What Do We Mean by “The Biology of Menopause”?

What Do We Mean by “The Biology of Menopause”? Most commonly, the “biology of menopause” is equated with “the biomedical model of menopause.” The biomedical model emphasizes the central importance of estrogen and has an overriding focus on disease. A broader-biological model is presented, which emphasizes the role of hormones in healthy functioning. Hormones are team players in complex, multidetermined systems that have a purpose. Hormones act in concert with other physiological systems and with sensory and social inputs. Human biology is both similar to and different from that of other animals. The implications of these assumptions for understanding menopause are discussed, especially the kinds of questions that are asked and the kinds of evidence needed before conclusions are drawn with regard to clinically significant areas. A broader-biological model of menopause provides a framework within which health-related issues can be considered from a perspective that is, on the one hand, more holistic, and on the other hand, more attentive to individual differences. http://www.deepdyve.com/assets/images/DeepDyve-Logo-lg.png Sex Roles Springer Journals

What Do We Mean by “The Biology of Menopause”?

Sex Roles , Volume 46 (2) – Oct 13, 2004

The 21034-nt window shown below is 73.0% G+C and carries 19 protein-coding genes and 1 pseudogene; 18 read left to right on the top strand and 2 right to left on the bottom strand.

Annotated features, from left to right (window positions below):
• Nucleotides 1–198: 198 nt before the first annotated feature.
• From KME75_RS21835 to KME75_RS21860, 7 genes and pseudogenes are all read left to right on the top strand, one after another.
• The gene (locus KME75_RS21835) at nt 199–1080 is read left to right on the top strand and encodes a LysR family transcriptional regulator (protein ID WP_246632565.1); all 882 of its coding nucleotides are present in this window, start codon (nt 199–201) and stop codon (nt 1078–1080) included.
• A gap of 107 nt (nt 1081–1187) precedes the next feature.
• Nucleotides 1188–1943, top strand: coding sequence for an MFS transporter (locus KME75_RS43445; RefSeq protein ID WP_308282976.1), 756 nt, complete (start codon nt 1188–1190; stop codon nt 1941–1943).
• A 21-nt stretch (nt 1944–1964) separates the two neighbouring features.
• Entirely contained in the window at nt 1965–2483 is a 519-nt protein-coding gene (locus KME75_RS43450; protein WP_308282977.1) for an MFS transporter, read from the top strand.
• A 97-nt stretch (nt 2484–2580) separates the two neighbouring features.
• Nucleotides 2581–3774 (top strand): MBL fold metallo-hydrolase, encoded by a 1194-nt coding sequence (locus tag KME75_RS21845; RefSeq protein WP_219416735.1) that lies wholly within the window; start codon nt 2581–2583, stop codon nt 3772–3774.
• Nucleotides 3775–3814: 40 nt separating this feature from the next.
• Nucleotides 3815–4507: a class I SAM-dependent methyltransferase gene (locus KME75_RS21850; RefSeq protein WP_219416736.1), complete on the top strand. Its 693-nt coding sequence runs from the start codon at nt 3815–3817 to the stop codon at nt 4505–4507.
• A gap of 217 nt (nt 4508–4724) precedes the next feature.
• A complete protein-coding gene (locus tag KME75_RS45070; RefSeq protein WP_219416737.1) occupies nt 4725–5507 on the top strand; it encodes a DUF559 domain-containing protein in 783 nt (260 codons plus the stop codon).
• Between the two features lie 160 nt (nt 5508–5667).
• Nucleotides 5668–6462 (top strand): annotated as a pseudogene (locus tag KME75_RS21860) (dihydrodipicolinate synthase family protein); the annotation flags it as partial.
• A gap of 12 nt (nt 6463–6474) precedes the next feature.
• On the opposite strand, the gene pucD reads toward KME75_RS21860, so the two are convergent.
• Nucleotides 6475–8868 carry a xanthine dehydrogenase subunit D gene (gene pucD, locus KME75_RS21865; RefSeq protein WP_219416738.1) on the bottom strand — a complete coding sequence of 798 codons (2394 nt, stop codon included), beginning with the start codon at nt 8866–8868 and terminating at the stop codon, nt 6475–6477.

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Publisher
Kluwer Academic Publishers-Plenum Publishers
Copyright
Copyright © 2002 by Plenum Publishing Corporation
Subject
Psychology; Gender Studies; Sociology, general; Medicine/Public Health, general
ISSN
0360-0025
eISSN
1573-2762
D.O.I.
10.1023/A:1016081400820
Publisher site
See Article on Publisher Site

Abstract

Most commonly, the “biology of menopause” is equated with “the biomedical model of menopause.” The biomedical model emphasizes the central importance of estrogen and has an overriding focus on disease. A broader-biological model is presented, which emphasizes the role of hormones in healthy functioning. Hormones are team players in complex, multidetermined systems that have a purpose. Hormones act in concert with other physiological systems and with sensory and social inputs. Human biology is both similar to and different from that of other animals. The implications of these assumptions for understanding menopause are discussed, especially the kinds of questions that are asked and the kinds of evidence needed before conclusions are drawn with regard to clinically significant areas. A broader-biological model of menopause provides a framework within which health-related issues can be considered from a perspective that is, on the one hand, more holistic, and on the other hand, more attentive to individual differences.

Journal

Sex RolesSpringer Journals

Published: Oct 13, 2004

References

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